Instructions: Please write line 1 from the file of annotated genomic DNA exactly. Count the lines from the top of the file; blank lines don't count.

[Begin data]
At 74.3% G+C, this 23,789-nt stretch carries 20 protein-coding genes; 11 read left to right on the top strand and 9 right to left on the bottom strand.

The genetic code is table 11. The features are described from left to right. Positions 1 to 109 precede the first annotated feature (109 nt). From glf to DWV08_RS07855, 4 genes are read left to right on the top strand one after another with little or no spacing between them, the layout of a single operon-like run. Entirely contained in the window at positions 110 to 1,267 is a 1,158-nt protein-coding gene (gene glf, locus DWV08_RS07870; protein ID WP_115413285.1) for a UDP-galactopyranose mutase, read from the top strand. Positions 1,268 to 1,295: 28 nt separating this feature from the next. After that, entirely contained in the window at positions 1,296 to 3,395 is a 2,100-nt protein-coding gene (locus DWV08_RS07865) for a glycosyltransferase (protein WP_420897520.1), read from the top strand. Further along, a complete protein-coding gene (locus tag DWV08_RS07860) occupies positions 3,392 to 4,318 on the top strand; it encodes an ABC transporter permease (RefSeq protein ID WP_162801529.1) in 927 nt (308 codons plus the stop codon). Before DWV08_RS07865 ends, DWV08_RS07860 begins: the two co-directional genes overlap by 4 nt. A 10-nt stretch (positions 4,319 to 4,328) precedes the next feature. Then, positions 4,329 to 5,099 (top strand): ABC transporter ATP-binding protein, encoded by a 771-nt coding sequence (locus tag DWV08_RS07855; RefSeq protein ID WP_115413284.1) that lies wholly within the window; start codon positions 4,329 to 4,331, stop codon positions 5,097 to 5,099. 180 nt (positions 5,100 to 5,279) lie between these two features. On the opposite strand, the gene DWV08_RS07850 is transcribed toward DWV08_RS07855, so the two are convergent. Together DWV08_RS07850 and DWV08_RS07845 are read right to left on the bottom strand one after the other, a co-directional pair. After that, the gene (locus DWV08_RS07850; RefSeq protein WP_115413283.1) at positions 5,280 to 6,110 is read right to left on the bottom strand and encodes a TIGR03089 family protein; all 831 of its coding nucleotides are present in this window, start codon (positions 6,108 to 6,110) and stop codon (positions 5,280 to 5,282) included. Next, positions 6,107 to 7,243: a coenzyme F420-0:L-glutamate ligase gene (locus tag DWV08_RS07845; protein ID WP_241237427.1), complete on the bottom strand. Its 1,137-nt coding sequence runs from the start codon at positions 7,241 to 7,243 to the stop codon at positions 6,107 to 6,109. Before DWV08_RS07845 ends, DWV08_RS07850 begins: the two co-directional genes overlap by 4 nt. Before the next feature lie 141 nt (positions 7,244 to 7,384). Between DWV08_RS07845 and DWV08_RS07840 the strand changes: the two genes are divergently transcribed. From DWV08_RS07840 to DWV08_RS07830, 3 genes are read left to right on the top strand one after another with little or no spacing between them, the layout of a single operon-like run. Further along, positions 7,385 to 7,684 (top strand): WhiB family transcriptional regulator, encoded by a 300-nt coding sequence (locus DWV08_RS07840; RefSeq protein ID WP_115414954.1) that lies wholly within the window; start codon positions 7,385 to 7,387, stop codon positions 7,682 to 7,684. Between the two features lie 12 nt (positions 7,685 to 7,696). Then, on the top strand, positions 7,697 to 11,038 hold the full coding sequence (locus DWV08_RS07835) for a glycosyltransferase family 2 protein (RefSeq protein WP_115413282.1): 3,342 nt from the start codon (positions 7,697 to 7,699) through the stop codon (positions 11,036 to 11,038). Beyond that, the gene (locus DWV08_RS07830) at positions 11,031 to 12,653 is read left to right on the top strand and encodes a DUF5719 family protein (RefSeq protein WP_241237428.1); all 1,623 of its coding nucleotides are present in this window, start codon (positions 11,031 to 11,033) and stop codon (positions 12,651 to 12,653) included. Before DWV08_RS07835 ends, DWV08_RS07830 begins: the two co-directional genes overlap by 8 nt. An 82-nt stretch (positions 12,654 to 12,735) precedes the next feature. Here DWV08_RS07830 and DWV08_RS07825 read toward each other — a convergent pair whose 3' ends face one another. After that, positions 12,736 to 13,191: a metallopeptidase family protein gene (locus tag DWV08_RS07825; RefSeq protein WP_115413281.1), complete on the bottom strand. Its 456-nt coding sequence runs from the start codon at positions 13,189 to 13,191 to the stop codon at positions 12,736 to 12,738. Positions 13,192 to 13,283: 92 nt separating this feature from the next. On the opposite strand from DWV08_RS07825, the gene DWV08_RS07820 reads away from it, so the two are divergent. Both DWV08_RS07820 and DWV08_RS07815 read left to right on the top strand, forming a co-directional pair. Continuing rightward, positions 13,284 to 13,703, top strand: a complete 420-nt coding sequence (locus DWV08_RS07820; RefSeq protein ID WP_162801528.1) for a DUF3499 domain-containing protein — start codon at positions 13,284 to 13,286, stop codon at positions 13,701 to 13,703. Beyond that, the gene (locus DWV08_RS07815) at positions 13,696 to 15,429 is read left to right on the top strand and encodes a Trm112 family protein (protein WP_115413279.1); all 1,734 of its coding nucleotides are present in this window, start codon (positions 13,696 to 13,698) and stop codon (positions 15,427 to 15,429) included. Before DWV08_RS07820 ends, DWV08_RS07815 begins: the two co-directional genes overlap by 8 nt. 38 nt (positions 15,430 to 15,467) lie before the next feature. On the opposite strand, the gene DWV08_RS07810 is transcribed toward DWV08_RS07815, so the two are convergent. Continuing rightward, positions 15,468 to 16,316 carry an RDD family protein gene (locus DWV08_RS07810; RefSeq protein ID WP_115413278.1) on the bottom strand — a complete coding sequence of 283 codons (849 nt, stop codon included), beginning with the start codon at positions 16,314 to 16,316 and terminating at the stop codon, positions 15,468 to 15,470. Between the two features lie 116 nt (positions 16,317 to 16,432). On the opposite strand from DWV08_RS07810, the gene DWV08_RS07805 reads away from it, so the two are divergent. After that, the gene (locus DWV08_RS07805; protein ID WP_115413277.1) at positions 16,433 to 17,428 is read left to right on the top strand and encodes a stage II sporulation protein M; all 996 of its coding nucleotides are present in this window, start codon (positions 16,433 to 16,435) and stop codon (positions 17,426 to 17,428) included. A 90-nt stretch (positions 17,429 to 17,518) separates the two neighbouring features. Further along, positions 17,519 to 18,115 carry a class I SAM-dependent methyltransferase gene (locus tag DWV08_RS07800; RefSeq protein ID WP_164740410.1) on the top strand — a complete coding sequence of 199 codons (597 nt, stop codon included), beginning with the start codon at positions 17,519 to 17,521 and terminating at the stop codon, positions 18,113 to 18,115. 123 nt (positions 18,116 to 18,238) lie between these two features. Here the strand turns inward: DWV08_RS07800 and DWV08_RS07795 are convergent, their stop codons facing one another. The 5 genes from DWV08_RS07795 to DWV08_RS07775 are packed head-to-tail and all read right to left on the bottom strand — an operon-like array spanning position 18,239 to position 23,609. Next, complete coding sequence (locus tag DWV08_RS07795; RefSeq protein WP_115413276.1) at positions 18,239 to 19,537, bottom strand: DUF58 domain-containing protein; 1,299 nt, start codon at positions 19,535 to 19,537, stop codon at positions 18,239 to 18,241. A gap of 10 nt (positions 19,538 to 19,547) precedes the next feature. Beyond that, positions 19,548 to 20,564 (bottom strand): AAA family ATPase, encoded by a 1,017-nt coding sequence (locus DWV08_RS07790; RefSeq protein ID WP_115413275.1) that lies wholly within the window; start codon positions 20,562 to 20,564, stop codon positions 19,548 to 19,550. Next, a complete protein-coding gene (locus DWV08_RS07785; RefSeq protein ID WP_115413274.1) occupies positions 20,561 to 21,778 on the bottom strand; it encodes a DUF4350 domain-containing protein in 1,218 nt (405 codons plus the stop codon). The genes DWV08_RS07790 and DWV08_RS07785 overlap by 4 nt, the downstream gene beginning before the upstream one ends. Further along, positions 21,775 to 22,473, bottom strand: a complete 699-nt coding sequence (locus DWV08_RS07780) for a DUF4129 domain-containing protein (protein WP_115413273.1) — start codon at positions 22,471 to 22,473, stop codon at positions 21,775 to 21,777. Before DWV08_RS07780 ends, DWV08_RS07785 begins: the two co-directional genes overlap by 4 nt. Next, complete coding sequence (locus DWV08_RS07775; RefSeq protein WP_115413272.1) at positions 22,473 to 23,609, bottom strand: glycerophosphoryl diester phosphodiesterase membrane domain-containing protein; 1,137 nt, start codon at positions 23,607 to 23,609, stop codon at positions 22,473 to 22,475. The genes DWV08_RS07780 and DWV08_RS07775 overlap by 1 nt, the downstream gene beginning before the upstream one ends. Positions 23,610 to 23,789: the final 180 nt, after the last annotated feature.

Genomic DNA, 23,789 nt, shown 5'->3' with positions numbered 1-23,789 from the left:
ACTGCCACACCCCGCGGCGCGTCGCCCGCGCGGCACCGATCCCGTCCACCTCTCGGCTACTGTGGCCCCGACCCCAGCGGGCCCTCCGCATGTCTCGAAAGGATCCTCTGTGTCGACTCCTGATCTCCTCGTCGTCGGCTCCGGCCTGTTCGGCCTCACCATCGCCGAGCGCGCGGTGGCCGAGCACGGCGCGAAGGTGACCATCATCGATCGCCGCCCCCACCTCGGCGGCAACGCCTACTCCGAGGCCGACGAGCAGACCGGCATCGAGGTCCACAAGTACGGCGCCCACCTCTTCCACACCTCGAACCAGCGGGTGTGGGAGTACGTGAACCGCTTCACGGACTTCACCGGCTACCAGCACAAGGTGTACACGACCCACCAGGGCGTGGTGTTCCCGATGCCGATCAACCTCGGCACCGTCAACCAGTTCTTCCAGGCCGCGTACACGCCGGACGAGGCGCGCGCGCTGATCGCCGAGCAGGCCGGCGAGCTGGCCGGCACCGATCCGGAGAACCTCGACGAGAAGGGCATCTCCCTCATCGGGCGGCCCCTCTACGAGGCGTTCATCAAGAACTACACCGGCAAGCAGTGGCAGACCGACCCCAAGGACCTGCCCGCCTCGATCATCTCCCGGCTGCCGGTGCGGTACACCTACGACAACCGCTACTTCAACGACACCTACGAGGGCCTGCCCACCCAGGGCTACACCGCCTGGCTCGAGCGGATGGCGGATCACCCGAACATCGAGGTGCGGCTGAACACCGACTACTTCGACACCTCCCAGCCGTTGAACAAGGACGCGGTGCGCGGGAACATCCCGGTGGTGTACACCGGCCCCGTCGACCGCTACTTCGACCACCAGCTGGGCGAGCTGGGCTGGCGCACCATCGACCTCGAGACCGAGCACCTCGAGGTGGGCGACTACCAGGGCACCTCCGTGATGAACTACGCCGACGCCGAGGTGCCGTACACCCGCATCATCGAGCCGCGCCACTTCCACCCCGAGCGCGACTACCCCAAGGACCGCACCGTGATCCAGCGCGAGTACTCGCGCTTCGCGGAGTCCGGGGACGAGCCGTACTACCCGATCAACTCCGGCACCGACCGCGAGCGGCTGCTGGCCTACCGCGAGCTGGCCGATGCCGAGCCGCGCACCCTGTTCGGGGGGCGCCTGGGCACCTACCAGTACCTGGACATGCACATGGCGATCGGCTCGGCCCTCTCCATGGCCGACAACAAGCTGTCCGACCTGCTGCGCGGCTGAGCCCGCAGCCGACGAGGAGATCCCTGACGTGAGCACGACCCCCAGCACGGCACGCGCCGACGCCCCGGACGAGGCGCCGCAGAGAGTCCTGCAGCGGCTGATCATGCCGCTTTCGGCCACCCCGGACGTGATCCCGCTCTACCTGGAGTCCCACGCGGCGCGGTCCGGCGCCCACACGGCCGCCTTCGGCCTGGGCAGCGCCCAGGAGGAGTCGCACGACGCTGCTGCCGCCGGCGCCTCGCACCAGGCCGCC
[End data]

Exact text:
At 74.3% G+C, this 23,789-nt stretch carries 20 protein-coding genes; 11 read left to right on the top strand and 9 right to left on the bottom strand.